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It was reported in the second week of October 2010 that L'Oréal is interested in acquiring Avon for $19 billion. Nothing has been reported since then, but the question is how well will Avon work for L'Oréal. One of the key issues, according to Euromonitor International analysis, is that the companies have different operating models—Avon is a direct seller, while L'Oréal sells through retail outlets, meaning that there may be integration issues. There are benefits and challenges, but ultimately there may be better options L'Oréal will consider acquiring.
The acquisition of Avon would lift L'Oréal to the leading position in the beauty and personal care industry, ahead of Procter & Gamble. Procter & Gamble's total beauty and personal care sales total $41 billion, while L'Oréal's total $36 billion. Acquisition of Avon would lift L'Oréal's sales by around $12 billion to $48 billion, outpacing Procter & Gamble by $7 billion. Until 2005, when Procter & Gamble's acquired Gillette, L'Oréal ranked first in sales. In its secondary position, L'Oréal has sought an avenue to lift it back to its original position. L'Oréal's ranking would also increase to number one in Asia-Pacific, Latin America and Eastern Europe following the acquisition of Avon.
L'Oréal's goal is to double its consumer base by targeting emerging markets, which, according to the company, would account for 50% of the global population 2020–2050. Avon has good coverage of emerging markets, particularly Latin America, deriving more than 40% of its total revenue in Latin America. Even in absolute terms, Avon generates greater sales than L'Oréal in Latin America: Avon's sales in the region amount to more than $5 billion, while L'Oréal's sales are a little under $3 billion. Latin America is expected to be the second highest contributor to the global growth in beauty and personal care sales between 2009 and 2014. Growth in Latin America will be driven by fragrances, skin care, hair care and color cosmetics—categories in which L'Oréal is already present but in which it also faces strong competitive barriers from the dominant players in the region. Avon has a strong presence across these categories and is the third leading player in beauty and personal care in Latin America behind Procter & Gamble and Unilever.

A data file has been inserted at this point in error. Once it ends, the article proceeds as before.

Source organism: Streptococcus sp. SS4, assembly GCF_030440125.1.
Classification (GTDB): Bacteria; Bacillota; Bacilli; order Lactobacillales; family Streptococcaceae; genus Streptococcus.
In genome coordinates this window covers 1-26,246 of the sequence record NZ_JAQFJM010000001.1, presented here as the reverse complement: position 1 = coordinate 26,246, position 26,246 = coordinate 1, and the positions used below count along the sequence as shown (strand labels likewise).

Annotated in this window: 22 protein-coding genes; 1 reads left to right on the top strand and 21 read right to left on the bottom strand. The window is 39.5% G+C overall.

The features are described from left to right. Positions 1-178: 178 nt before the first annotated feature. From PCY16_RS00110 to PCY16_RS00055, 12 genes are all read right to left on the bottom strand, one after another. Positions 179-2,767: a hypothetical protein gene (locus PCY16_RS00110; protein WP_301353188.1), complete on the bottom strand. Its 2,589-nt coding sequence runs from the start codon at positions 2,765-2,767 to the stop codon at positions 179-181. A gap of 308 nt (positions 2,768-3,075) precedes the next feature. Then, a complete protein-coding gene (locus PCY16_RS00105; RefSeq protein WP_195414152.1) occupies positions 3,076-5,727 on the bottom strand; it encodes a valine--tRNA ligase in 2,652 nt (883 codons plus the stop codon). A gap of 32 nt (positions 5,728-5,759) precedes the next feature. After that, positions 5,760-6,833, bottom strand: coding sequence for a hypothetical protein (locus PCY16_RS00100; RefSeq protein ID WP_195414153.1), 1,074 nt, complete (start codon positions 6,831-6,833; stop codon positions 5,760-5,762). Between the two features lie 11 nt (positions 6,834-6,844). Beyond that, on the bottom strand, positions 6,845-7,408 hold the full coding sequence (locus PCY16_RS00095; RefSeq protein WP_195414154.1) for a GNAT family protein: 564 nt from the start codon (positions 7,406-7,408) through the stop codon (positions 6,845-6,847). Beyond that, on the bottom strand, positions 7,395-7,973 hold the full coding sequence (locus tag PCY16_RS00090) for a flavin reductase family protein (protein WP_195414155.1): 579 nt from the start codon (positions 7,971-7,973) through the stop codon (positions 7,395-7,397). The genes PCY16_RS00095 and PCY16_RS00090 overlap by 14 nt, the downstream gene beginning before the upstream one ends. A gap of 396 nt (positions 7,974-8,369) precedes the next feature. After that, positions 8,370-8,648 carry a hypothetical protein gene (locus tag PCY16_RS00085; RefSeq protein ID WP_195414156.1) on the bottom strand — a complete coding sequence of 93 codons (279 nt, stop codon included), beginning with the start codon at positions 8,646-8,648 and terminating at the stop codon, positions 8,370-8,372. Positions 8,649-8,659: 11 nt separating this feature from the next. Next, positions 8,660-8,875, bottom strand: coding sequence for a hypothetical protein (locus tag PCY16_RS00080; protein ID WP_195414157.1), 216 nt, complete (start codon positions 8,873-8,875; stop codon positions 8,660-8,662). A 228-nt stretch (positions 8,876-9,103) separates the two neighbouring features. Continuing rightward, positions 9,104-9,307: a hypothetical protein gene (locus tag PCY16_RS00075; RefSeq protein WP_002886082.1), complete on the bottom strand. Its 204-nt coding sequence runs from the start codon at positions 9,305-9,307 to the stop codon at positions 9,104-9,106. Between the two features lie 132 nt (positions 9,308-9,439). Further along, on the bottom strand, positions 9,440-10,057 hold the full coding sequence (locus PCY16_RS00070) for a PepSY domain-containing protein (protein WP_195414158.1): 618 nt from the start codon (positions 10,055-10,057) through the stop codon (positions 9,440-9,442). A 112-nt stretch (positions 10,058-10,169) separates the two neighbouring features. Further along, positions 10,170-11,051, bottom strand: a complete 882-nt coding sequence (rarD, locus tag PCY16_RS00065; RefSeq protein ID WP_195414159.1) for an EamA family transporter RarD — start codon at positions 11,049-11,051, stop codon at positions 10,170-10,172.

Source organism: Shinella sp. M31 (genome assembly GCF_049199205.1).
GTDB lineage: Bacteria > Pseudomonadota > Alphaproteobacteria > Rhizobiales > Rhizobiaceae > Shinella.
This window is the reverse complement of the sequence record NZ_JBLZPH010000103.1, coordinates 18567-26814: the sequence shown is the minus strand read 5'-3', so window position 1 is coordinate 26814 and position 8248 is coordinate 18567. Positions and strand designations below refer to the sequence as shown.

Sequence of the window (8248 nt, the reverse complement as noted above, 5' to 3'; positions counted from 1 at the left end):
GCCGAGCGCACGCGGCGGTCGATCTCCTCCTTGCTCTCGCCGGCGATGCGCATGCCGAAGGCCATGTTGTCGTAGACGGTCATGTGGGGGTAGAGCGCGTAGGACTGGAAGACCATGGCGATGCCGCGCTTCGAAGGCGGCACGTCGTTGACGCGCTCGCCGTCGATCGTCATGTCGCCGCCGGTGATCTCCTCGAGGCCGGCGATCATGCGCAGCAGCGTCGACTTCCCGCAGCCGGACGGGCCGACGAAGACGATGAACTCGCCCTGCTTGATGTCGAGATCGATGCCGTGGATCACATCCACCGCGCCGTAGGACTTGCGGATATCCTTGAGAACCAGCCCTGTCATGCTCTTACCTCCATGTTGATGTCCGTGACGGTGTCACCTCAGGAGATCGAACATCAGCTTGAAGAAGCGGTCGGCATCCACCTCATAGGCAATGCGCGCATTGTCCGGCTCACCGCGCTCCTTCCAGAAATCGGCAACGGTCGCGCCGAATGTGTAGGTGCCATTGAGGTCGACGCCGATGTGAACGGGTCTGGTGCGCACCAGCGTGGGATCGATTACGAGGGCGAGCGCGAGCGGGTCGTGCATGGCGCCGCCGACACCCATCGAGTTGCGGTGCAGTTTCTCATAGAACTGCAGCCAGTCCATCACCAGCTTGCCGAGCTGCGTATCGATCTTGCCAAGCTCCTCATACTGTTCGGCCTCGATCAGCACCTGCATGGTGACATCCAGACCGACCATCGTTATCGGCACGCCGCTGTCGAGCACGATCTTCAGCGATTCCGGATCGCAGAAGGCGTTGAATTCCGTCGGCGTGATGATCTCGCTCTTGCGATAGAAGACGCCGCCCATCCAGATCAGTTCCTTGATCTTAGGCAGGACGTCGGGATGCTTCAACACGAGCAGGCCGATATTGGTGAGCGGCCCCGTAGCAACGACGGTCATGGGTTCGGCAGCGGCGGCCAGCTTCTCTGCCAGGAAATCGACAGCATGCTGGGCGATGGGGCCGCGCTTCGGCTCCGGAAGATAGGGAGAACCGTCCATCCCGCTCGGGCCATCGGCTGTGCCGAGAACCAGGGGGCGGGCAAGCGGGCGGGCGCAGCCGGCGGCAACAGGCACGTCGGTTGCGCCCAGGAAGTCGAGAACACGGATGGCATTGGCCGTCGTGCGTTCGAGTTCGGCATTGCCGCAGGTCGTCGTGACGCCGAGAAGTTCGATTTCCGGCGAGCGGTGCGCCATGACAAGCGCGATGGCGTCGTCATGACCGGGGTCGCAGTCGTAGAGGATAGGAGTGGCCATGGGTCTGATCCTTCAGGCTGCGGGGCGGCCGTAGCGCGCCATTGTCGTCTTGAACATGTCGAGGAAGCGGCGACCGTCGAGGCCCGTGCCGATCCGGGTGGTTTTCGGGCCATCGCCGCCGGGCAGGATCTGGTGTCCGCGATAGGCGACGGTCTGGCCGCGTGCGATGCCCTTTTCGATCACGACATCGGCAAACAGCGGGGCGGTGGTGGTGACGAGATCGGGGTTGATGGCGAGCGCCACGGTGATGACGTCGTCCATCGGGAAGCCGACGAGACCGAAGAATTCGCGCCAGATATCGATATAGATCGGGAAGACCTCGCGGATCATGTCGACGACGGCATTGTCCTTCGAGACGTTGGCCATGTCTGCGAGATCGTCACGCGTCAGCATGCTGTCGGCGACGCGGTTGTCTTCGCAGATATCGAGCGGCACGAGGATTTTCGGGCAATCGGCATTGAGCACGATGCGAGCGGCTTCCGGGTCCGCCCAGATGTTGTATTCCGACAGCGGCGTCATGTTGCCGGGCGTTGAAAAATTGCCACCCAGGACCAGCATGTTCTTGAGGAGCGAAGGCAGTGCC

Eastern Europe and Asia-Pacific account for 15% and 12%, respectively, of Avon's total sales. In Eastern Europe, it is the third leading provider of beauty and personal care products. In Asia- Pacific, it is a much smaller player in the overall market, but sales amount to approximately $1.5 billion in absolute terms. Avon's success in emerging market comes from its direct selling method. Given modern retail infrastructures are still developing in these markets; there is a large part of the market not covered by retail outlets. Hence, L'Oréal, depending on retail outlets for its sales, may find it challenging to create deeper market penetration, with direct selling one way to overcome this challenge.
Avon and L'Oréal compete in the same categories, with color cosmetics, skin care and fragrances being the three most important. L'Oréal enjoys a leading position in all three categories, but the acquisition of Avon would entrench its position even further in these categories. More importantly, L'Oréal would be able to increase its profile in these categories in regional markets, i.e. Latin America and Eastern Europe.